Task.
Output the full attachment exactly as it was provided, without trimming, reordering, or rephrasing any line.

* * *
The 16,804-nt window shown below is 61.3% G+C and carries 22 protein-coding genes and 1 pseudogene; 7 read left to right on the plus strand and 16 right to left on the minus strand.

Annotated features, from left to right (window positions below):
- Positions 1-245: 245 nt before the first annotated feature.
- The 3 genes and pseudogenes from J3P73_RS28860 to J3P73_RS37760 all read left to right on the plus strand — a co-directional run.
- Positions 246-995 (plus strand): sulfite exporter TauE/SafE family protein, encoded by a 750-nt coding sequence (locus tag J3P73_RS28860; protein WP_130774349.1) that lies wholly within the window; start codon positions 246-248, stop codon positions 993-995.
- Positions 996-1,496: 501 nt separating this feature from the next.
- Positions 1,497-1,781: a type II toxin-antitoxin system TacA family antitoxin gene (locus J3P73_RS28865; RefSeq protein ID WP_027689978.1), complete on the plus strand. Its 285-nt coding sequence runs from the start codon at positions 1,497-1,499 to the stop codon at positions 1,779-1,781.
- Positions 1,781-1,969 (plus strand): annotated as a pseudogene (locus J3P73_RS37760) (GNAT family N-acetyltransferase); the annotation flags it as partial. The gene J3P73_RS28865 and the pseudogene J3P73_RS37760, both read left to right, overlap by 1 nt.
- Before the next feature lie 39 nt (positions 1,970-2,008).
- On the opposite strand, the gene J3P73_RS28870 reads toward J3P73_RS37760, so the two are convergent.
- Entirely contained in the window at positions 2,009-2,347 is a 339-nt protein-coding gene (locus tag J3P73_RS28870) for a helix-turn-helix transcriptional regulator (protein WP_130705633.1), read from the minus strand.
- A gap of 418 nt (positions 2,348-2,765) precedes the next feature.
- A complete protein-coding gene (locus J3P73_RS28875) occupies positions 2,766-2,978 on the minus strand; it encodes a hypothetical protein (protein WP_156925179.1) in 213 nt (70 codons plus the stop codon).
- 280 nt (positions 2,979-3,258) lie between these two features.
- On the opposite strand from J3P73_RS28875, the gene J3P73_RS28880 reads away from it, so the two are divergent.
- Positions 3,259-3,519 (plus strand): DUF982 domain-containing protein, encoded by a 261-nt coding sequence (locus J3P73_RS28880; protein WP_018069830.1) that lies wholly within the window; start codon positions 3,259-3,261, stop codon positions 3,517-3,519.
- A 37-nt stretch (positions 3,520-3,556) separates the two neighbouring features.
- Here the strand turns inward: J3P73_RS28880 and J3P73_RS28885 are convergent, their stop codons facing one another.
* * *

The 16,804-nt window shown below is 61.3% G+C and carries 22 protein-coding genes and 1 pseudogene; 7 read left to right on the plus strand and 16 right to left on the minus strand.

Annotated features, from left to right (window positions below):
- Positions 1-245: 245 nt before the first annotated feature.
- The 3 genes and pseudogenes from J3P73_RS28860 to J3P73_RS37760 all read left to right on the plus strand — a co-directional run.
- Positions 246-995 (plus strand): sulfite exporter TauE/SafE family protein, encoded by a 750-nt coding sequence (locus tag J3P73_RS28860; protein WP_130774349.1) that lies wholly within the window; start codon positions 246-248, stop codon positions 993-995.
- Positions 996-1,496: 501 nt separating this feature from the next.
- Positions 1,497-1,781: a type II toxin-antitoxin system TacA family antitoxin gene (locus J3P73_RS28865; RefSeq protein ID WP_027689978.1), complete on the plus strand. Its 285-nt coding sequence runs from the start codon at positions 1,497-1,499 to the stop codon at positions 1,779-1,781.
- Positions 1,781-1,969 (plus strand): annotated as a pseudogene (locus J3P73_RS37760) (GNAT family N-acetyltransferase); the annotation flags it as partial. The gene J3P73_RS28865 and the pseudogene J3P73_RS37760, both read left to right, overlap by 1 nt.
- Before the next feature lie 39 nt (positions 1,970-2,008).
- On the opposite strand, the gene J3P73_RS28870 reads toward J3P73_RS37760, so the two are convergent.
- Entirely contained in the window at positions 2,009-2,347 is a 339-nt protein-coding gene (locus tag J3P73_RS28870) for a helix-turn-helix transcriptional regulator (protein WP_130705633.1), read from the minus strand.
- A gap of 418 nt (positions 2,348-2,765) precedes the next feature.
- A complete protein-coding gene (locus J3P73_RS28875) occupies positions 2,766-2,978 on the minus strand; it encodes a hypothetical protein (protein WP_156925179.1) in 213 nt (70 codons plus the stop codon).
- 280 nt (positions 2,979-3,258) lie between these two features.
- On the opposite strand from J3P73_RS28875, the gene J3P73_RS28880 reads away from it, so the two are divergent.
- Positions 3,259-3,519 (plus strand): DUF982 domain-containing protein, encoded by a 261-nt coding sequence (locus J3P73_RS28880; protein WP_018069830.1) that lies wholly within the window; start codon positions 3,259-3,261, stop codon positions 3,517-3,519.
- A 37-nt stretch (positions 3,520-3,556) separates the two neighbouring features.
- Here the strand turns inward: J3P73_RS28880 and J3P73_RS28885 are convergent, their stop codons facing one another.